So Much Water So Close to Home Themes
Suspicion and Distrust:
There are a number of things that occur in the short story "So Much Water So Close to Home" by Raymond Carver, but the main theme that runs throughout is one of suspicion and distrust. The entire short story is centered around wife Claire and husband Stuart and the suspicion that grows between them. It seems Claire is naturally suspicious, because the beginning of the story shows the two of them eating dinner, and Claire seems suspicious of her husband's intent while eating. She presumes that, while Stuart's eating the dinner, he doesn't actually enjoy it and he's just eating it to be polite.
The main plot of the story is centered around further suspicion. After Stuart and his friends find a woman's body on a fishing trip, Claire becomes immediately suspicious that something nefarious happened on the fishing trip. This hangs over her like a dark cloud, and she starts to become worried for herself and scared of what Stuart could be, in spite of the lack of legitimate evidence favoring her hypothesis. The suspicion about the woman's death and the men's actions begins to tear Claire apart, and she descends into more and more skepticism and fear throughout the story.
Another related theme throughout the story is the idea of marital strife. An unhappy marriage will exacerbate many of the other issues present—suspicions will be stronger because there is broken trust, anger will boil up more rapidly, and spouses will be unkind to one another. The fact that these characters share a somewhat tense and terse marriage just exaggerates the other situations in the story and serves to worsen Claire's suspicions.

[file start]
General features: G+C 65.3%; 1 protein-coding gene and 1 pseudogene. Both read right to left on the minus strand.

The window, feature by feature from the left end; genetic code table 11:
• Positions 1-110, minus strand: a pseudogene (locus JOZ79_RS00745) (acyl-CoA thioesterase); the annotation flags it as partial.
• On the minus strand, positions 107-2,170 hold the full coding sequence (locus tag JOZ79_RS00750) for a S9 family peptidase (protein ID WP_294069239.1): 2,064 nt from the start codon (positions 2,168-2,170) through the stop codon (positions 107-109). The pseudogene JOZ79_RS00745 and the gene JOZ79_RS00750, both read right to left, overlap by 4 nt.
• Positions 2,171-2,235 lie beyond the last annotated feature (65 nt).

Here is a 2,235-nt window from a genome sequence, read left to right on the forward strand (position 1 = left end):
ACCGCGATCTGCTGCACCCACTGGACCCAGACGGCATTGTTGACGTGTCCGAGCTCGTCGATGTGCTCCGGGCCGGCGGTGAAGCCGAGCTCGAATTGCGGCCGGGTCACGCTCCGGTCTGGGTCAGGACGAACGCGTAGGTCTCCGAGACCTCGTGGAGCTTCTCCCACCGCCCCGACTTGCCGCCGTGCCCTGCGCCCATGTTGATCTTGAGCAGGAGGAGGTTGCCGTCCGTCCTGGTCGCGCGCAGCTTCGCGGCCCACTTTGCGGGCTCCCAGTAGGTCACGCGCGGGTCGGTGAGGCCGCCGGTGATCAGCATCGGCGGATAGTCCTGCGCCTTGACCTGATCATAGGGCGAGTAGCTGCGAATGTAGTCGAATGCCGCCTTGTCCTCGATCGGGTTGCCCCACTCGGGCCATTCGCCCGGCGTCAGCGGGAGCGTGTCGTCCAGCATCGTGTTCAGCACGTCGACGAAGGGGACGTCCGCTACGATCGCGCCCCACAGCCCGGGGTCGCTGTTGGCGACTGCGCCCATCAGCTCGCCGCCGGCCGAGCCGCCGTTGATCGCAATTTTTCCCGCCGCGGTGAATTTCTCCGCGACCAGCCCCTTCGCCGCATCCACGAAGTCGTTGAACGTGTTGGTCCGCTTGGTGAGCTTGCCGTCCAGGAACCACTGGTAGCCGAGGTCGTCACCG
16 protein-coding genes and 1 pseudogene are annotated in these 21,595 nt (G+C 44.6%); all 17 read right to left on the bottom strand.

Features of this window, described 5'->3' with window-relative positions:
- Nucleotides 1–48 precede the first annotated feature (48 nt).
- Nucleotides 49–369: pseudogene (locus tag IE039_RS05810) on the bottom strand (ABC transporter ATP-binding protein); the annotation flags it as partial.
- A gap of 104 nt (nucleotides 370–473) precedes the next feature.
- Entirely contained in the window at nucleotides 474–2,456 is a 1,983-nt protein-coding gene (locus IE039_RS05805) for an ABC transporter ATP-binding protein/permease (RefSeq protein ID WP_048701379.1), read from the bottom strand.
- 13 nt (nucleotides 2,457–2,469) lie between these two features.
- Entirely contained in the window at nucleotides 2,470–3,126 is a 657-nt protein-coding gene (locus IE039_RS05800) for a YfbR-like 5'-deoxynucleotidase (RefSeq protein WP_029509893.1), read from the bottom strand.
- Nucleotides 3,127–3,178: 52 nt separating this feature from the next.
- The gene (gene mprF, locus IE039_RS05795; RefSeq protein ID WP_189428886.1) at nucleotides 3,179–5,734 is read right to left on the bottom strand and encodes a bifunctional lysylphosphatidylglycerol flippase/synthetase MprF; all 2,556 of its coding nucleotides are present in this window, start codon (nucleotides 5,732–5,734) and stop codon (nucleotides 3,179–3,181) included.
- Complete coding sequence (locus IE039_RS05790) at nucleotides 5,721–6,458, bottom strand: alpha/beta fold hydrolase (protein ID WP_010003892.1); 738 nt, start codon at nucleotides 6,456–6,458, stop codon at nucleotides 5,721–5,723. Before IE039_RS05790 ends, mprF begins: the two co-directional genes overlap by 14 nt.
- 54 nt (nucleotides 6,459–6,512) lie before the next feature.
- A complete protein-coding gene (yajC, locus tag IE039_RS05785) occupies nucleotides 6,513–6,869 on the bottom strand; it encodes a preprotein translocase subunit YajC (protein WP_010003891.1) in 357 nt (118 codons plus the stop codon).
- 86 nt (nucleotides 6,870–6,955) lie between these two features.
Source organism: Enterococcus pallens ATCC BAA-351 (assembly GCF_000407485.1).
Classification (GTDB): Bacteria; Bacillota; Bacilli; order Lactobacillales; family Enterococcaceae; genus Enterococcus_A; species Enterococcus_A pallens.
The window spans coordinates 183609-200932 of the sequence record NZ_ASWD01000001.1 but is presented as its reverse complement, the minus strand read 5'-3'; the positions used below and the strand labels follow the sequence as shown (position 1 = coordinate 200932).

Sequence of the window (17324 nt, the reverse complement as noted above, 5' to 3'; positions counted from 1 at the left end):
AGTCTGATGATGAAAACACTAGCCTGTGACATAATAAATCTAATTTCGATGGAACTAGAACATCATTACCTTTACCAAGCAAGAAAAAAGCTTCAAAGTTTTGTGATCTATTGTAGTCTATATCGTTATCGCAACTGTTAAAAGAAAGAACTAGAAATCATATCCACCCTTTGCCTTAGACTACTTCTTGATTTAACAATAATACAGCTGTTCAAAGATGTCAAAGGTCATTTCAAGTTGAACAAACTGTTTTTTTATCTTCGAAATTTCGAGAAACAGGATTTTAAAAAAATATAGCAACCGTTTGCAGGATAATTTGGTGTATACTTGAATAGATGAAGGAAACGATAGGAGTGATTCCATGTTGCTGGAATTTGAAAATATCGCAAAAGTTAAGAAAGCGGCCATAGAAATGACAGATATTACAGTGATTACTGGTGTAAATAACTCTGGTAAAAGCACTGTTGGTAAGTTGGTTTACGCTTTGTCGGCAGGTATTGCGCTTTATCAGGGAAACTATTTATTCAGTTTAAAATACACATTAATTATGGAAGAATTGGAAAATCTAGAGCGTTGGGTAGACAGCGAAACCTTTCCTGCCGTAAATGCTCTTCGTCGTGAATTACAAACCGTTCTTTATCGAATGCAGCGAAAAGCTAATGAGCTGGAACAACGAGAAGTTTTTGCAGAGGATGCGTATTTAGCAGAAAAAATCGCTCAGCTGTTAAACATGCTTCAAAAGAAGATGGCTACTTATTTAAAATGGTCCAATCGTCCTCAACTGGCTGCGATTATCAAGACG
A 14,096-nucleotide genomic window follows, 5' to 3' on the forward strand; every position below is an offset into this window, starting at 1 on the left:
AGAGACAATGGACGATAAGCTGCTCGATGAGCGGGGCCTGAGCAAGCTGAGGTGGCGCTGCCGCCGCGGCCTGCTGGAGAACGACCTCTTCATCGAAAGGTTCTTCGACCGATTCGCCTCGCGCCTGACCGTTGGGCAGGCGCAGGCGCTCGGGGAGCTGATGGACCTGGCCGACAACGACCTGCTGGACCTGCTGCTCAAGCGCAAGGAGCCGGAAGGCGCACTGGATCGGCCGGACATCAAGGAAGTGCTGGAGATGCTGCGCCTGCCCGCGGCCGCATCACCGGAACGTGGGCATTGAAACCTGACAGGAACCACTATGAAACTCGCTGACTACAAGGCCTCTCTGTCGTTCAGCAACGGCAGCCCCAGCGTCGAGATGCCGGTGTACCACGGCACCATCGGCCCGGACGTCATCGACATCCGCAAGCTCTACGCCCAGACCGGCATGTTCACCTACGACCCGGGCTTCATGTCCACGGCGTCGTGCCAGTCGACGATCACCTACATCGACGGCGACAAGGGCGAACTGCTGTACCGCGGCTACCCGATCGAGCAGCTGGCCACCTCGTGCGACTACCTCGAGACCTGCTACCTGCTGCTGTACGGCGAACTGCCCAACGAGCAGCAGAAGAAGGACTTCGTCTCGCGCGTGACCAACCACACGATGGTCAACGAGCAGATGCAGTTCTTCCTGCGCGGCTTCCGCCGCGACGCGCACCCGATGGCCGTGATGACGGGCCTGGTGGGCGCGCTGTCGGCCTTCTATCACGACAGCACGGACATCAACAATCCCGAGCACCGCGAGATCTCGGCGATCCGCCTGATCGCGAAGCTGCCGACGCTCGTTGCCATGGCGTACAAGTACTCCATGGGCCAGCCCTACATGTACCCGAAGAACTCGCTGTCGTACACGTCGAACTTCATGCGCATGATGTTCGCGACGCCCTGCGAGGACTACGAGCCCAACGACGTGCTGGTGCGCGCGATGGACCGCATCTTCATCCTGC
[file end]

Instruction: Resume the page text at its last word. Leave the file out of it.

Not helping the situation, another theme that comes more from Stuart's perspective is mystery and how people who are accused of something, regardless of innocence, will act angrily in response to the accusation and can be mysterious about the events. Stuart never gives quite a clear explanation of the events in the story, only fueling the suspicion throughout the rest of the story.
Themes and Meanings
An eerie quality pervades the narrative of “So Much Water So Close to Home,” principally because Raymond Carver implies so much and leaves so much unsaid that one cannot help wondering what the “real” story might be. It is clear that the four fishermen react unfeelingly to the dead woman they find. It remains ambiguous, however, as to what role, if any, one or all of them may have played in her death. Carver makes this uncertainty clear when he allows Claire to remain unsatisfied with the explanation that a local boy acted alone in murdering the woman. Her doubts force not only her, but also the reader, to question just how much she really knows about her husband and their relationship.
By sending the men away from civilization on a backwoods trip, Carver removes them from the constraints and censure of their community. Their failure to question or even express uneasiness about remaining at the river so near the dead woman they tether to a tree emphasizes this point. Later, however, when...
(The entire section is 790 words.)